All of the following statements about hot spots are true, except:
a. The Hawaiian Islands are examples for hot spots,
b. All these answers are correct,
c. The hot spots occurs within tectonic plates,
d. The hot spots prove that tectonic plates are not stationary.
Hot Spots and Plate Tectonics
One of the most important developments in geology over the past century has been the theory of plate tectonics. This is the idea that the Earth's crust is not a single chunk of rock surrounding the mantle, but rather that the crust is broken into pieces that drift and push against each other, called plates. The motion of these plates, driven by convection currents in the mantle, is the underlying reason for the shape of continents, the location of mountain ranges, and the generation of earthquakes and volcanism.
Answer and Explanation:
Hot spots are anomalous places in the midst of tectonic plates where the mantle pushes its way up and out to the surface, straight through the plate. These take the form of isolated volcanoes, or archipelagoes (if the hot spot is in the ocean). The former is when the plate is relatively stationary, and the latter is when the plate moves. The upwards moving magma maintains its place, but the shifting plate means that over time, the magma breaks through in different places, making chains of volcanic islands that track the motion of the plate. The Hawaiian islands are a prime example.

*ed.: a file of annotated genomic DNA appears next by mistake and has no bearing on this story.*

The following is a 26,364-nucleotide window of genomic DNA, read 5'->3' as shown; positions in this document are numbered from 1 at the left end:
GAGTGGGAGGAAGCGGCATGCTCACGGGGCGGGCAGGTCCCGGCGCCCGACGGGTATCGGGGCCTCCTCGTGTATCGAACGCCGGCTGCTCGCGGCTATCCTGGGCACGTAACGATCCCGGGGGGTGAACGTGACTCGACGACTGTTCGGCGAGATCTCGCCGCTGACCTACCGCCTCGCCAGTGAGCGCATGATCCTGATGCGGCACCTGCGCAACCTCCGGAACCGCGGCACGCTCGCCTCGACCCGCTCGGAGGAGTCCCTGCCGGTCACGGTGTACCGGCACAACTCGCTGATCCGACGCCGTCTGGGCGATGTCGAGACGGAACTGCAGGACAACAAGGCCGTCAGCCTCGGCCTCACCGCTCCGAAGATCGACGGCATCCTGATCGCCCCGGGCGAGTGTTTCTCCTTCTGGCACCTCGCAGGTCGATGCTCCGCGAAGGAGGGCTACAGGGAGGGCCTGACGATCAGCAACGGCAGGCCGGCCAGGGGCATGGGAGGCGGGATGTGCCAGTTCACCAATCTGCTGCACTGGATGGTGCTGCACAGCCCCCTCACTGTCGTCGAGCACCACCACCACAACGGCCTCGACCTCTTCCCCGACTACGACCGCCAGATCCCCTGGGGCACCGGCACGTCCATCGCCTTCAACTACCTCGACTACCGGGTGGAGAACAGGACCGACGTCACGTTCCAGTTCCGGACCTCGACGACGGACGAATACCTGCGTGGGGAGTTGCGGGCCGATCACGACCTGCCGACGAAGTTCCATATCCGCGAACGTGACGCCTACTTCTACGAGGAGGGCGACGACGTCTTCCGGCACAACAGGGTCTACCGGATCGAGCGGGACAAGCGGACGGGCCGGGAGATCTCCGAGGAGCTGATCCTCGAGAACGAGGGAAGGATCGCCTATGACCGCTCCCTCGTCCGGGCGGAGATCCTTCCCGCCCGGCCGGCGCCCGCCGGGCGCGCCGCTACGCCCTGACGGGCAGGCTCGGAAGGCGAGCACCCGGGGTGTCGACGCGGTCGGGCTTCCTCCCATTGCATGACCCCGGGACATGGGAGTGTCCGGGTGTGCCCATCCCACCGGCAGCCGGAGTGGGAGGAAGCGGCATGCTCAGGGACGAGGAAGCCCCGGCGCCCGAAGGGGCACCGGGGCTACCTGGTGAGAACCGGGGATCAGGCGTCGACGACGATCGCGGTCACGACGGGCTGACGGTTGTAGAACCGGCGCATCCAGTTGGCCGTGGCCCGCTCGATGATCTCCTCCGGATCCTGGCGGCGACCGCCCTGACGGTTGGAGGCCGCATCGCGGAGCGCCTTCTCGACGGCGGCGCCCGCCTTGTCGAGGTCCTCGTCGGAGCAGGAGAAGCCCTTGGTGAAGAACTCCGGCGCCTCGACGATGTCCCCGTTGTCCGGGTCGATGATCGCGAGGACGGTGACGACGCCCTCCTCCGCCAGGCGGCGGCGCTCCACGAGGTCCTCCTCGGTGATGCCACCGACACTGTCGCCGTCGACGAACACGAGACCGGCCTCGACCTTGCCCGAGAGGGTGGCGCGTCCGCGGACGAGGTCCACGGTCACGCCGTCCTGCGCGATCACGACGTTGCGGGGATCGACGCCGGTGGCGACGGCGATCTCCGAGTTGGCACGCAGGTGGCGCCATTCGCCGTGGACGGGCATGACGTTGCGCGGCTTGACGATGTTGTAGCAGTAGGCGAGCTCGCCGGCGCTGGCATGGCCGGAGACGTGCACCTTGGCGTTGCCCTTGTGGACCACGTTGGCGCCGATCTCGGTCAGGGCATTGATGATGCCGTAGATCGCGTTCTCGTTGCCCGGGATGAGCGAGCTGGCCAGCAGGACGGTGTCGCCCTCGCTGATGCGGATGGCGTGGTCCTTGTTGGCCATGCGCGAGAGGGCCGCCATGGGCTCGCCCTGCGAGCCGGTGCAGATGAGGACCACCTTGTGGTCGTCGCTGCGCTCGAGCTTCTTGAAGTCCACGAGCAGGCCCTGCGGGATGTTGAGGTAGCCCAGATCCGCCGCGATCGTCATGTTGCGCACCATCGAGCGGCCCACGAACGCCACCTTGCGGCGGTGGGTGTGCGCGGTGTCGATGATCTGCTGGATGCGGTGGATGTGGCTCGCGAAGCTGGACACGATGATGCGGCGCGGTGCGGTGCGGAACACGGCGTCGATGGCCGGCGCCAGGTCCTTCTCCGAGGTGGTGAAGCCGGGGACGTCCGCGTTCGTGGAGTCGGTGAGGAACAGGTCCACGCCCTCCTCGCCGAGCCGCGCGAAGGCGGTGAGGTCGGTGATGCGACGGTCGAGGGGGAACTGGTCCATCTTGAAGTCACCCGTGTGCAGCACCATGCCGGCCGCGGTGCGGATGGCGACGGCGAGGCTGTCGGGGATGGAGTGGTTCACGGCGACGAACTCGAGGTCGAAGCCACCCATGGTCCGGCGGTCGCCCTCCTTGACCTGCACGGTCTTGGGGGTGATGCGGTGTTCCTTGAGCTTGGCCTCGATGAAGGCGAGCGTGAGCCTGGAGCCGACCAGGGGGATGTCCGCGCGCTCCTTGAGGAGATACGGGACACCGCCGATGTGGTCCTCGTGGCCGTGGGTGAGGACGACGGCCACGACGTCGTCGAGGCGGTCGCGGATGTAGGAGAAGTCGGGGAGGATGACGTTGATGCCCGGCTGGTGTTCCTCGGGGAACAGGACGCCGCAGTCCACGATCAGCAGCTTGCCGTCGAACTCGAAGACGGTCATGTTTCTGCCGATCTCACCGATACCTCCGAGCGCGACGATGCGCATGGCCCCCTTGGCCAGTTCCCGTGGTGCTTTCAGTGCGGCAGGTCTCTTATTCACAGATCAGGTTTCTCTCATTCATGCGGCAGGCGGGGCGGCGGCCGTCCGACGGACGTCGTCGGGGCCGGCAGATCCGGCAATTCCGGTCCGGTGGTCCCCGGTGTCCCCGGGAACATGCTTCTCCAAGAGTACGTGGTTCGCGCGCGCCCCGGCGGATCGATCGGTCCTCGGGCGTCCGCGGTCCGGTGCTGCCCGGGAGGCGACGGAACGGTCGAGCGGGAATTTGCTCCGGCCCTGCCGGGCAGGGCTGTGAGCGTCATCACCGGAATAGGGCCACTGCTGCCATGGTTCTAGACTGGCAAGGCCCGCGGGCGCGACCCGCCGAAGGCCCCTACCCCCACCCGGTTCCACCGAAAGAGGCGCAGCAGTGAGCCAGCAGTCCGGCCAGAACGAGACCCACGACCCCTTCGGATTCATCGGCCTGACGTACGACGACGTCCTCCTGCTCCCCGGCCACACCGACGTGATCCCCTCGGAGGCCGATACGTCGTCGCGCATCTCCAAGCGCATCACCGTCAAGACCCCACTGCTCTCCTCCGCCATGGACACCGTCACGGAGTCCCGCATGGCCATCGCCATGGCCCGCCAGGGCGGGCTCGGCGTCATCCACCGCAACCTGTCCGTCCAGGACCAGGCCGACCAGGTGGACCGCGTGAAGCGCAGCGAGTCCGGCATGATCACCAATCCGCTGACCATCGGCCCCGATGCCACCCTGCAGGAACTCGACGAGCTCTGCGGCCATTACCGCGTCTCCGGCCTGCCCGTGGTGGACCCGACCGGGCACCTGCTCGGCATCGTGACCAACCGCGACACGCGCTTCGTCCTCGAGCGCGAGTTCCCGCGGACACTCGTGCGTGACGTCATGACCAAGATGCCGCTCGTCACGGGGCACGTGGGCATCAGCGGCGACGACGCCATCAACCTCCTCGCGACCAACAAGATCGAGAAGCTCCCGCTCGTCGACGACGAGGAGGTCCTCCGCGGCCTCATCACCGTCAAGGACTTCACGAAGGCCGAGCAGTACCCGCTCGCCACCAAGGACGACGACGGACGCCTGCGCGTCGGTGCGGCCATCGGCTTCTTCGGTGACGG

All of the answers are true, which means that none are false and it's a bit of a trick question.
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from General Studies Earth & Space Science: Help & ReviewChapter 7 / Lesson 5